Between tourism dollars, souvenirs, and the purchase of nachos, hot wings, and party dip, a lot of cash is expected to change hands when pro football’s top teams face off on the gridiron in Houston. Here are five fun facts about Federal Reserve notes to help you warm up for the big game.
1. Last year the Fed processed enough cash to cover about 72,000 football fields.
In 2016, Federal Reserve Banks in 28 locations nationwide processed more than 31 billion notes deposited by financial institutions. Each note measures 2.61 x 6.14 inches. A football field, excluding end zones, is about 48,000 square feet.
2. The Fed processes 900 notes during a 30-second commercial, on each machine.
Watching the big game for the commercials? During a 30-second spot, a single high-speed processing machine at a Federal Reserve Bank can count and authenticate 30 notes per second to ensure they’re genuine and fit to reenter circulation.
3. In 2016, the Fed destroyed currency equivalent to the weight of 44,000 linebackers.
Reserve Banks shred notes that are too worn or damaged for public use in order to maintain the quality of currency in circulation. Each note weighs approximately 1 gram. The Fed destroyed 5 billion notes in 2016. Assuming the average pro football linebacker weighs 250 pounds, currency destroyed by the Fed in 2016 is equivalent to the weight of almost 44,000 linebackers.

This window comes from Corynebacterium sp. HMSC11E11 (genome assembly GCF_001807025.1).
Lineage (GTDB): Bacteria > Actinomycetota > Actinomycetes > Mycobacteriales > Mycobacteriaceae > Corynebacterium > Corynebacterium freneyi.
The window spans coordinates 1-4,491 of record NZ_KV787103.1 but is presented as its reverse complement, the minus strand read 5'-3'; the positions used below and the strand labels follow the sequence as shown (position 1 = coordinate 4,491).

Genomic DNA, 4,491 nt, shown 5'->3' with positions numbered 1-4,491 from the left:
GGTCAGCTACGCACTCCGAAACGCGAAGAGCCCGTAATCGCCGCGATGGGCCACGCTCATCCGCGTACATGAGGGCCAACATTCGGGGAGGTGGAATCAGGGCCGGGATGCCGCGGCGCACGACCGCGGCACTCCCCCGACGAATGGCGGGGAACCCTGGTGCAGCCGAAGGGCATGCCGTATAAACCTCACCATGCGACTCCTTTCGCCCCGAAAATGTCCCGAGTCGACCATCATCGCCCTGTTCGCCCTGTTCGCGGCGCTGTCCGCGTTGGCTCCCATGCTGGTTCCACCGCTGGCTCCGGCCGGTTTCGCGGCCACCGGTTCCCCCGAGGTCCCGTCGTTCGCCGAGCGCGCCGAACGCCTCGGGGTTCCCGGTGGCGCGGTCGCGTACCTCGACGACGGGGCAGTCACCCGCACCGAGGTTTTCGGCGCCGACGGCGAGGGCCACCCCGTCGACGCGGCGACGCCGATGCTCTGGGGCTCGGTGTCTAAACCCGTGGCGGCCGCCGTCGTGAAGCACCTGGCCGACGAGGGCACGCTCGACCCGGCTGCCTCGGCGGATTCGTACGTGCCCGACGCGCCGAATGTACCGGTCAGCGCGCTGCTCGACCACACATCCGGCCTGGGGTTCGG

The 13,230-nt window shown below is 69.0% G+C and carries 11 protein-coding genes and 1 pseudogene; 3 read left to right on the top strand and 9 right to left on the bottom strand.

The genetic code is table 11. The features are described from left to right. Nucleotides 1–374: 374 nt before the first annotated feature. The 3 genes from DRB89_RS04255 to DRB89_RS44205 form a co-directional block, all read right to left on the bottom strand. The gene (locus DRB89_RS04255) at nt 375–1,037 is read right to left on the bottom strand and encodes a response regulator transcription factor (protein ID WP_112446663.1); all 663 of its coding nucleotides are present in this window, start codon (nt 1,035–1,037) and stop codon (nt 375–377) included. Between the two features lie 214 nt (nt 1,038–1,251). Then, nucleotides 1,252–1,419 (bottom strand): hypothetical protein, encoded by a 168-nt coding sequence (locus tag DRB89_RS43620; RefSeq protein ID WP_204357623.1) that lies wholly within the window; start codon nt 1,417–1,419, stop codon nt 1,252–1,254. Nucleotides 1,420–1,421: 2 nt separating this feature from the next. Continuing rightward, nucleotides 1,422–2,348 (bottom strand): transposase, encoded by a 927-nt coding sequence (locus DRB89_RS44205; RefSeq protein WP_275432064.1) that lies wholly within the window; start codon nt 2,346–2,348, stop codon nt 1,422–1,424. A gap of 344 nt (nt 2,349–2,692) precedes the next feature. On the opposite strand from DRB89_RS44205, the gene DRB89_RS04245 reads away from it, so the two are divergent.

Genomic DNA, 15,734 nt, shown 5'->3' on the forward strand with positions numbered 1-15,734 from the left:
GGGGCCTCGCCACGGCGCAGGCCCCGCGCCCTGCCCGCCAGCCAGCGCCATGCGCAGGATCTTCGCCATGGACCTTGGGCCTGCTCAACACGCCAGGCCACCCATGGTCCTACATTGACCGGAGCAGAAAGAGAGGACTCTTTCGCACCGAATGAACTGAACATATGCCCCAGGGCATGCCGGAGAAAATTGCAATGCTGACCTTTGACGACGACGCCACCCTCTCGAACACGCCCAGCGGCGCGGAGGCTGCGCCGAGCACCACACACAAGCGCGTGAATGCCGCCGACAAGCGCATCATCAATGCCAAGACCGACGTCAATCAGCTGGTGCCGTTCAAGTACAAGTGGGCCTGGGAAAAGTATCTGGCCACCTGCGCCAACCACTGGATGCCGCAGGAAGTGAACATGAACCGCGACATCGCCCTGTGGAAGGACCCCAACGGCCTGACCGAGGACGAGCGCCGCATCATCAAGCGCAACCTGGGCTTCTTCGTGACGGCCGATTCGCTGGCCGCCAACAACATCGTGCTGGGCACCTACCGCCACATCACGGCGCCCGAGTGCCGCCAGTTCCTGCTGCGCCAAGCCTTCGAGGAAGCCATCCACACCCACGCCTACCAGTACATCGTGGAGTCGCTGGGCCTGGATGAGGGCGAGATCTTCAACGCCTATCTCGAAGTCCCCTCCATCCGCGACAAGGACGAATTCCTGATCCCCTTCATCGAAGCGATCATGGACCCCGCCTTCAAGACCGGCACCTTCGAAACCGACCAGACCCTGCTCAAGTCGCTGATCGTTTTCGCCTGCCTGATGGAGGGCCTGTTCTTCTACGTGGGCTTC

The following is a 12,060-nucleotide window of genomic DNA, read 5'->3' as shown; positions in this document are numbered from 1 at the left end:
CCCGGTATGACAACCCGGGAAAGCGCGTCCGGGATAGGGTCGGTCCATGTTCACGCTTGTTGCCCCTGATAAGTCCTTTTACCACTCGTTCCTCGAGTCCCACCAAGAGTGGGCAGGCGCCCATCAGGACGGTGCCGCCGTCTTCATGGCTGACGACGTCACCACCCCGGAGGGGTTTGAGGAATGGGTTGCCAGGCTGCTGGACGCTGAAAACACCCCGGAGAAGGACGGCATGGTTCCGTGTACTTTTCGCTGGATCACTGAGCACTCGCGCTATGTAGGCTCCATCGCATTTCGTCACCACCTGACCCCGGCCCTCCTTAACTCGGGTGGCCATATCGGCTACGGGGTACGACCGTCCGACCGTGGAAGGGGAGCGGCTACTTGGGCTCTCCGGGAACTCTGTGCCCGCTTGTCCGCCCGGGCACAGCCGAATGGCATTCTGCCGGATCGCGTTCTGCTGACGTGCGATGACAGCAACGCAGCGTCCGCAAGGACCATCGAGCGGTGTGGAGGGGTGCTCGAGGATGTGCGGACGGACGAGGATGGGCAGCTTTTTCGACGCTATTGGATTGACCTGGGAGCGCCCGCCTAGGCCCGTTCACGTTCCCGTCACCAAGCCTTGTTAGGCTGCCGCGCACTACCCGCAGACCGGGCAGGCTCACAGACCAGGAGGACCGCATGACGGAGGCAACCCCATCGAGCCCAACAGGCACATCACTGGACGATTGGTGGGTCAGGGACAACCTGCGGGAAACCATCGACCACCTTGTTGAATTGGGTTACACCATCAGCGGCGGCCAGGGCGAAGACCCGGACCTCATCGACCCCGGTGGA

4. New notes printed in 2017 would stretch the length of 10 million football fields.
The Federal Reserve Board of Governors ordered 7.1 billion new notes from the U.S. Treasury’s Bureau of Engraving and Printing (BEP) for 2017. An official football field is 120 yards. If you were to line up all of the notes from the Fed’s 2017 print order lengthwise, they would be almost 10 million football fields long.
5. New currency and k-balls in Houston brought to you by the letter K.
The manufacturer will ship new kicker balls, each marked with the letter k, directly to host-city Houston to use in the kicking game. Know what else is represented by the letter k? The 11th Federal Reserve District, which includes Houston. In fact, all Federal Reserve notes released into circulation by the Dallas Fed are marked with 11K.
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